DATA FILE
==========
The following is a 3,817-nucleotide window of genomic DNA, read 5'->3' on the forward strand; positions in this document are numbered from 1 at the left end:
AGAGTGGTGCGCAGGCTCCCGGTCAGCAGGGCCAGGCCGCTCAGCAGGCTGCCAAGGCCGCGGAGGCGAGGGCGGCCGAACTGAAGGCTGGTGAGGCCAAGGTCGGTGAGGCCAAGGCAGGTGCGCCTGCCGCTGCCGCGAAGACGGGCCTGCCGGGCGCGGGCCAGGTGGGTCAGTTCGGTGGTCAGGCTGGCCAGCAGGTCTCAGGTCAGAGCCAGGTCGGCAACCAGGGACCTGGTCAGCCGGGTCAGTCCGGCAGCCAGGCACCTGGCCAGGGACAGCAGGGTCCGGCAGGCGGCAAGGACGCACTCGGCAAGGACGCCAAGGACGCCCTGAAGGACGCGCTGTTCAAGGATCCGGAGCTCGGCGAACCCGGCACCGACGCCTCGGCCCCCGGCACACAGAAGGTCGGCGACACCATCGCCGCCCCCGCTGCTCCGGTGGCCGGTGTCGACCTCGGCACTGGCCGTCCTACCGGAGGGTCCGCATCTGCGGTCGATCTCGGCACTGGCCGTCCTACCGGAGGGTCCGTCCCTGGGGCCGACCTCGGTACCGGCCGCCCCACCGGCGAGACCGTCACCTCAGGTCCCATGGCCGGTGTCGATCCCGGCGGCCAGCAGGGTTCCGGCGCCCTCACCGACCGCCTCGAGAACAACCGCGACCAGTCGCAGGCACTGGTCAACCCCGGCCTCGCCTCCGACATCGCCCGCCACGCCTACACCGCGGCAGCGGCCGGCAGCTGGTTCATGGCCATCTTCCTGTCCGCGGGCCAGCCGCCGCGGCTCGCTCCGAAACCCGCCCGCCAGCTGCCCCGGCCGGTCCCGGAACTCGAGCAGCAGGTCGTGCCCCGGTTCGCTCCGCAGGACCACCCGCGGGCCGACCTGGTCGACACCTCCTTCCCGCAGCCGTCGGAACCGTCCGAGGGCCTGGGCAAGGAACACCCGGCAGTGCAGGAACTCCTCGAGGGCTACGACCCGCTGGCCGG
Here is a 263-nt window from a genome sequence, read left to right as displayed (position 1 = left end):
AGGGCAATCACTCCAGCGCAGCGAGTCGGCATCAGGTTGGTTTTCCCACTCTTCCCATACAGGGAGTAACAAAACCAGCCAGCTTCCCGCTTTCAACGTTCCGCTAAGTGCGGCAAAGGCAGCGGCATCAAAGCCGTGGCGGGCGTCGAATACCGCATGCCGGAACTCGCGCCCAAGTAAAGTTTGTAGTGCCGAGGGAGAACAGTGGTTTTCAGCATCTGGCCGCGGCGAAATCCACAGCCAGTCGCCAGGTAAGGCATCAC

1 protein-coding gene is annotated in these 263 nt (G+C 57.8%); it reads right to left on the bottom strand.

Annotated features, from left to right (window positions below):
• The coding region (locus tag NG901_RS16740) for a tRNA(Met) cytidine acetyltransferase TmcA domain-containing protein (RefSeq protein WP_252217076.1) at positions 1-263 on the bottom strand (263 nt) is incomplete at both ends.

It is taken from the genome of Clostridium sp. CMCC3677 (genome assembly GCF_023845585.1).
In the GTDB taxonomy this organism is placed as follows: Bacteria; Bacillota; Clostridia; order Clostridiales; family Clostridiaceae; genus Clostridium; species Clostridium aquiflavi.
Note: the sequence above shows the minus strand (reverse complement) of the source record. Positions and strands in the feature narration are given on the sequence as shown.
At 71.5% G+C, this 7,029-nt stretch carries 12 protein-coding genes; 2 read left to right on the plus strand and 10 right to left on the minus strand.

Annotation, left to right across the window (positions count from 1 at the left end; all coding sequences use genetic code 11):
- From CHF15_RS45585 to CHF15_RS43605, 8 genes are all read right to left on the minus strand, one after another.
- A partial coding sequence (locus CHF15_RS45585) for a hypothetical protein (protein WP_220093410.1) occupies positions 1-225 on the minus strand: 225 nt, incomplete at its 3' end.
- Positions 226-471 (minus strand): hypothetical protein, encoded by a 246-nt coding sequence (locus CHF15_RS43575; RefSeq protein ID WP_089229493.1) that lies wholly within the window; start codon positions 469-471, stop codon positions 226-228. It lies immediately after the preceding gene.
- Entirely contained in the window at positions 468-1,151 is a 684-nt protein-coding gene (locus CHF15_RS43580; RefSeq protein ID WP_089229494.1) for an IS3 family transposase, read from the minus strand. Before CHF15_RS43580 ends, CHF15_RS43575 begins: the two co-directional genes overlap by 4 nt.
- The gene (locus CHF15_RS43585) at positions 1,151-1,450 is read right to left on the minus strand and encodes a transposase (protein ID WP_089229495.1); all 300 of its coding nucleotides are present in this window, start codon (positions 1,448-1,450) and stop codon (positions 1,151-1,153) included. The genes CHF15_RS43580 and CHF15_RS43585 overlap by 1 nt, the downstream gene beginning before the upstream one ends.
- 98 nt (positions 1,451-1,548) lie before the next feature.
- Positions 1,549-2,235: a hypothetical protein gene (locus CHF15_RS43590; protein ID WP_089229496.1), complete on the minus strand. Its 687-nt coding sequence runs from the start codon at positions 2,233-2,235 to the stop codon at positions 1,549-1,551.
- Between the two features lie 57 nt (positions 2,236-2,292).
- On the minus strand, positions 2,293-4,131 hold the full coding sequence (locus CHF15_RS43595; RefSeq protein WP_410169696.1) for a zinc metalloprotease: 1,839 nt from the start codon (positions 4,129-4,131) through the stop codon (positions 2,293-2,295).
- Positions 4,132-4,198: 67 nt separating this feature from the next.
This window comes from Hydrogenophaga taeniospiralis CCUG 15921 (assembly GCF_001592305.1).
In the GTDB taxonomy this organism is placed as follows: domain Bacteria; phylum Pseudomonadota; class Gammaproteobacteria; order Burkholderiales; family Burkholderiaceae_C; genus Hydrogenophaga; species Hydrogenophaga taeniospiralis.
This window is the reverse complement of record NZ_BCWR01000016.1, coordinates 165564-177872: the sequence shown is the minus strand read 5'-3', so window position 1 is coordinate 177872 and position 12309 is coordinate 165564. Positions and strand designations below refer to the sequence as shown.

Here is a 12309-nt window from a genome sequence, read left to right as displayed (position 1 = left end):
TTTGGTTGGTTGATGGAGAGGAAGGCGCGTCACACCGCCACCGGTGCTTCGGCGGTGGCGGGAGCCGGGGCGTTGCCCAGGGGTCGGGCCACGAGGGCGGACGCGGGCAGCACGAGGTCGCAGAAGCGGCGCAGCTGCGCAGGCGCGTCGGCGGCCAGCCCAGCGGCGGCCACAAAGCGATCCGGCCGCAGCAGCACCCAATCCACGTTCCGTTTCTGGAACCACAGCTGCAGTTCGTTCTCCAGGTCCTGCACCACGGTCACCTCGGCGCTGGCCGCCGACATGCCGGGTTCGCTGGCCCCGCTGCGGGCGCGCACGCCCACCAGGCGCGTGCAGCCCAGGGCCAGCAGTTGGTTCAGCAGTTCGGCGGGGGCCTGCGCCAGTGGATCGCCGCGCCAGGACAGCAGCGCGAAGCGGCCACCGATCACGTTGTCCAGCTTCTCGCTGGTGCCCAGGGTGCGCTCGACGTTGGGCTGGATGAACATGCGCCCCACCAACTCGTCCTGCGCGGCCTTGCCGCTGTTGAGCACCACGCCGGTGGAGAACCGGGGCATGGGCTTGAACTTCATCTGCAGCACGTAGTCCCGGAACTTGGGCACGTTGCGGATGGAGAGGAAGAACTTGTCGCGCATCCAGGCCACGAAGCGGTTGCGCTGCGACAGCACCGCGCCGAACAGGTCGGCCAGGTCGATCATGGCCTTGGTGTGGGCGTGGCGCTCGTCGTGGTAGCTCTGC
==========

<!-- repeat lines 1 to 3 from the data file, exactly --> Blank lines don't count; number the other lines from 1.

The following is a 3,817-nucleotide window of genomic DNA, read 5'->3' on the forward strand; positions in this document are numbered from 1 at the left end:
AGAGTGGTGCGCAGGCTCCCGGTCAGCAGGGCCAGGCCGCTCAGCAGGCTGCCAAGGCCGCGGAGGCGAGGGCGGCCGAACTGAAGGCTGGTGAGGCCAAGGTCGGTGAGGCCAAGGCAGGTGCGCCTGCCGCTGCCGCGAAGACGGGCCTGCCGGGCGCGGGCCAGGTGGGTCAGTTCGGTGGTCAGGCTGGCCAGCAGGTCTCAGGTCAGAGCCAGGTCGGCAACCAGGGACCTGGTCAGCCGGGTCAGTCCGGCAGCCAGGCACCTGGCCAGGGACAGCAGGGTCCGGCAGGCGGCAAGGACGCACTCGGCAAGGACGCCAAGGACGCCCTGAAGGACGCGCTGTTCAAGGATCCGGAGCTCGGCGAACCCGGCACCGACGCCTCGGCCCCCGGCACACAGAAGGTCGGCGACACCATCGCCGCCCCCGCTGCTCCGGTGGCCGGTGTCGACCTCGGCACTGGCCGTCCTACCGGAGGGTCCGCATCTGCGGTCGATCTCGGCACTGGCCGTCCTACCGGAGGGTCCGTCCCTGGGGCCGACCTCGGTACCGGCCGCCCCACCGGCGAGACCGTCACCTCAGGTCCCATGGCCGGTGTCGATCCCGGCGGCCAGCAGGGTTCCGGCGCCCTCACCGACCGCCTCGAGAACAACCGCGACCAGTCGCAGGCACTGGTCAACCCCGGCCTCGCCTCCGACATCGCCCGCCACGCCTACACCGCGGCAGCGGCCGGCAGCTGGTTCATGGCCATCTTCCTGTCCGCGGGCCAGCCGCCGCGGCTCGCTCCGAAACCCGCCCGCCAGCTGCCCCGGCCGGTCCCGGAACTCGAGCAGCAGGTCGTGCCCCGGTTCGCTCCGCAGGACCACCCGCGGGCCGACCTGGTCGACACCTCCTTCCCGCAGCCGTCGGAACCGTCCGAGGGCCTGGGCAAGGAACACCCGGCAGTGCAGGAACTCCTCGAGGGCTACGACCCGCTGGCCGG
Here is a 263-nt window from a genome sequence, read left to right as displayed (position 1 = left end):